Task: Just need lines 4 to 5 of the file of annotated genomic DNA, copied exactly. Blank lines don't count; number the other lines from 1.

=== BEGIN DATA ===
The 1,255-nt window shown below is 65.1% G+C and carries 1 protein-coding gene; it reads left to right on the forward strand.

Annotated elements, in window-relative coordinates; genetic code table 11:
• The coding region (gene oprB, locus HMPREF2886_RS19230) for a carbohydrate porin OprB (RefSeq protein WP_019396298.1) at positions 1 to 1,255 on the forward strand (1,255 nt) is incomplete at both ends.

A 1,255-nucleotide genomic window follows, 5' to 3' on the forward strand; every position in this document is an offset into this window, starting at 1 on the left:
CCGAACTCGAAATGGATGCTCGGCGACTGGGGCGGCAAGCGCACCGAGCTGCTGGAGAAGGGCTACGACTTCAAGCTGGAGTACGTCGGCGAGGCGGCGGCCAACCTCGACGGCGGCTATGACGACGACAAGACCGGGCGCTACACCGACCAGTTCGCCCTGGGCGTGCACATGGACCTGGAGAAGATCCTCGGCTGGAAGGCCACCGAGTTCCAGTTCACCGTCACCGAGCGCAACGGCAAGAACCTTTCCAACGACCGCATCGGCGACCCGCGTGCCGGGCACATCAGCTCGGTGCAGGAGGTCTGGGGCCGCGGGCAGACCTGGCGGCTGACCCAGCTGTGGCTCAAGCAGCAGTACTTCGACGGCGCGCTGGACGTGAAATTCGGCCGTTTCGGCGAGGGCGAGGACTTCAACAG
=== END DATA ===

A 1,255-nucleotide genomic window follows, 5' to 3' on the forward strand; every position in this document is an offset into this window, starting at 1 on the left:
CCGAACTCGAAATGGATGCTCGGCGACTGGGGCGGCAAGCGCACCGAGCTGCTGGAGAAGGGCTACGACTTCAAGCTGGAGTACGTCGGCGAGGCGGCGGCCAACCTCGACGGCGGCTATGACGACGACAAGACCGGGCGCTACACCGACCAGTTCGCCCTGGGCGTGCACATGGACCTGGAGAAGATCCTCGGCTGGAAGGCCACCGAGTTCCAGTTCACCGTCACCGAGCGCAACGGCAAGAACCTTTCCAACGACCGCATCGGCGACCCGCGTGCCGGGCACATCAGCTCGGTGCAGGAGGTCTGGGGCCGCGGGCAGACCTGGCGGCTGACCCAGCTGTGGCTCAAGCAGCAGTACTTCGACGGCGCGCTGGACGTGAAATTCGGCCGTTTCGGCGAGGGCGAGGACTTCAACAG